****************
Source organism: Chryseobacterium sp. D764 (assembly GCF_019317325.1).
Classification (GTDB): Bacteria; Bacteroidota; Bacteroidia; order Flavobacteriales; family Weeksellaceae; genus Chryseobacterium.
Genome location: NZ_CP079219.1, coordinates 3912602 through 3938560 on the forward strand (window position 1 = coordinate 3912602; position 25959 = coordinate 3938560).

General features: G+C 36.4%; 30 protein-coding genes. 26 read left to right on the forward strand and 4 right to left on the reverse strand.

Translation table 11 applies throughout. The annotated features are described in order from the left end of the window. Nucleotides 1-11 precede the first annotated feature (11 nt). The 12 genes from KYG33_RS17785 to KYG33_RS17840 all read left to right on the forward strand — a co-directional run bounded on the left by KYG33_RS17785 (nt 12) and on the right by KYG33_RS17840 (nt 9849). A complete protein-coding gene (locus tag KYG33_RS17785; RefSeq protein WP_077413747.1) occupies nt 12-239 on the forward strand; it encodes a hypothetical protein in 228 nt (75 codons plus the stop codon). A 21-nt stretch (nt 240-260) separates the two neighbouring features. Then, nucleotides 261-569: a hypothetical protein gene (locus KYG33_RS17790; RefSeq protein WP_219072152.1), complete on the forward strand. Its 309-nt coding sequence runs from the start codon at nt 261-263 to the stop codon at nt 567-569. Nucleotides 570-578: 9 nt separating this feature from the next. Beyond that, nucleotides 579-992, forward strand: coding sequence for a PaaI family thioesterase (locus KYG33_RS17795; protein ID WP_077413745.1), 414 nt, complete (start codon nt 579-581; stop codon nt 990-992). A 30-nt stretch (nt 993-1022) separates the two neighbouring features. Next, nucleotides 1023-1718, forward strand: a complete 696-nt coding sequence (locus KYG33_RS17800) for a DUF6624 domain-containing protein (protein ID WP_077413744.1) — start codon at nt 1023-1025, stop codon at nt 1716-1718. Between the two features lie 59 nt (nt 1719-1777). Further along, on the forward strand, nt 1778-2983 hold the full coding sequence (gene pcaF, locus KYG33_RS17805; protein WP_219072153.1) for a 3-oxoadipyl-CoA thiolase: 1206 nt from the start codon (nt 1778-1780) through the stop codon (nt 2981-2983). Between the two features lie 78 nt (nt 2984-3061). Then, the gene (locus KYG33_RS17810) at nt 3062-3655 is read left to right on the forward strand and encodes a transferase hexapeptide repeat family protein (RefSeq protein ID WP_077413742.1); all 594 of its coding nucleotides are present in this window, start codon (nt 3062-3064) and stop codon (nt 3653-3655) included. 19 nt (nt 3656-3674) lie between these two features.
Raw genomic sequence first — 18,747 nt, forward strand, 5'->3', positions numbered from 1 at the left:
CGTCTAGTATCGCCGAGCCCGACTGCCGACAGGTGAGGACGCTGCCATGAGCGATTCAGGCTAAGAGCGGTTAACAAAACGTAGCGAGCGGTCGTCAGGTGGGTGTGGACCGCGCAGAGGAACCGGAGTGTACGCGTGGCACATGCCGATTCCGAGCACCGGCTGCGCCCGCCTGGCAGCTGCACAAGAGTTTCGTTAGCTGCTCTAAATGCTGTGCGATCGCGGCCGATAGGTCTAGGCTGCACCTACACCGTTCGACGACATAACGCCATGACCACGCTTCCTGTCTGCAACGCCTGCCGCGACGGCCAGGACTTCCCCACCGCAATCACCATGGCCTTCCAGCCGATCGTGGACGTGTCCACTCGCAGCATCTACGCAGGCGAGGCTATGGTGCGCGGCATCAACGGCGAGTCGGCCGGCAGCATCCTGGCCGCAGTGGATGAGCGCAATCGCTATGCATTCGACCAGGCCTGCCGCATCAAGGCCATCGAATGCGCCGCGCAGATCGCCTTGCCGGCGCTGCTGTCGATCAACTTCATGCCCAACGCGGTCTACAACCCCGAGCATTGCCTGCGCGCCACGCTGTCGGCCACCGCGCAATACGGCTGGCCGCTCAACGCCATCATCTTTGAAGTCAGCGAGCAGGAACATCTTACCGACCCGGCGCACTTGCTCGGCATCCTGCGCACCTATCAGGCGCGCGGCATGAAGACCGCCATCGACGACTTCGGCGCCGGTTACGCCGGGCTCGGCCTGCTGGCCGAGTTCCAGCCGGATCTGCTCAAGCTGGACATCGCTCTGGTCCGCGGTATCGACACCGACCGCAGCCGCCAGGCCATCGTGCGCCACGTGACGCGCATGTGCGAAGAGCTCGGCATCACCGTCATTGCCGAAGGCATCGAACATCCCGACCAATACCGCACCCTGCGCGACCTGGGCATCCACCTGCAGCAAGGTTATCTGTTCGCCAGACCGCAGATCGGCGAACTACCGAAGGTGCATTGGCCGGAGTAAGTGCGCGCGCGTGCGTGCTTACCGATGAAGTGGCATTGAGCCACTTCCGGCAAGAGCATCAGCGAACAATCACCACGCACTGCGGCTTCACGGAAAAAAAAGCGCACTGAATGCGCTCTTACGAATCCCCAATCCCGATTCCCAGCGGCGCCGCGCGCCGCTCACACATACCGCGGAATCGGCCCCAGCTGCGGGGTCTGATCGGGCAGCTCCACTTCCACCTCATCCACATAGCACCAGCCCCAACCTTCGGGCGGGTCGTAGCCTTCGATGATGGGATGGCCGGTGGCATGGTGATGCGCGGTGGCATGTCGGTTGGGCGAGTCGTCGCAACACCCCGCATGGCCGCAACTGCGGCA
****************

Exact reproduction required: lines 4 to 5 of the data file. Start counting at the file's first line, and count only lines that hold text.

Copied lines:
General features: G+C 36.4%; 30 protein-coding genes. 26 read left to right on the forward strand and 4 right to left on the reverse strand.

Translation table 11 applies throughout. The annotated features are described in order from the left end of the window. Nucleotides 1-11 precede the first annotated feature (11 nt). The 12 genes from KYG33_RS17785 to KYG33_RS17840 all read left to right on the forward strand — a co-directional run bounded on the left by KYG33_RS17785 (nt 12) and on the right by KYG33_RS17840 (nt 9849). A complete protein-coding gene (locus tag KYG33_RS17785; RefSeq protein WP_077413747.1) occupies nt 12-239 on the forward strand; it encodes a hypothetical protein in 228 nt (75 codons plus the stop codon). A 21-nt stretch (nt 240-260) separates the two neighbouring features. Then, nucleotides 261-569: a hypothetical protein gene (locus KYG33_RS17790; RefSeq protein WP_219072152.1), complete on the forward strand. Its 309-nt coding sequence runs from the start codon at nt 261-263 to the stop codon at nt 567-569. Nucleotides 570-578: 9 nt separating this feature from the next. Beyond that, nucleotides 579-992, forward strand: coding sequence for a PaaI family thioesterase (locus KYG33_RS17795; protein ID WP_077413745.1), 414 nt, complete (start codon nt 579-581; stop codon nt 990-992). A 30-nt stretch (nt 993-1022) separates the two neighbouring features. Next, nucleotides 1023-1718, forward strand: a complete 696-nt coding sequence (locus KYG33_RS17800) for a DUF6624 domain-containing protein (protein ID WP_077413744.1) — start codon at nt 1023-1025, stop codon at nt 1716-1718. Between the two features lie 59 nt (nt 1719-1777). Further along, on the forward strand, nt 1778-2983 hold the full coding sequence (gene pcaF, locus KYG33_RS17805; protein WP_219072153.1) for a 3-oxoadipyl-CoA thiolase: 1206 nt from the start codon (nt 1778-1780) through the stop codon (nt 2981-2983). Between the two features lie 78 nt (nt 2984-3061). Then, the gene (locus KYG33_RS17810) at nt 3062-3655 is read left to right on the forward strand and encodes a transferase hexapeptide repeat family protein (RefSeq protein ID WP_077413742.1); all 594 of its coding nucleotides are present in this window, start codon (nt 3062-3064) and stop codon (nt 3653-3655) included. 19 nt (nt 3656-3674) lie between these two features.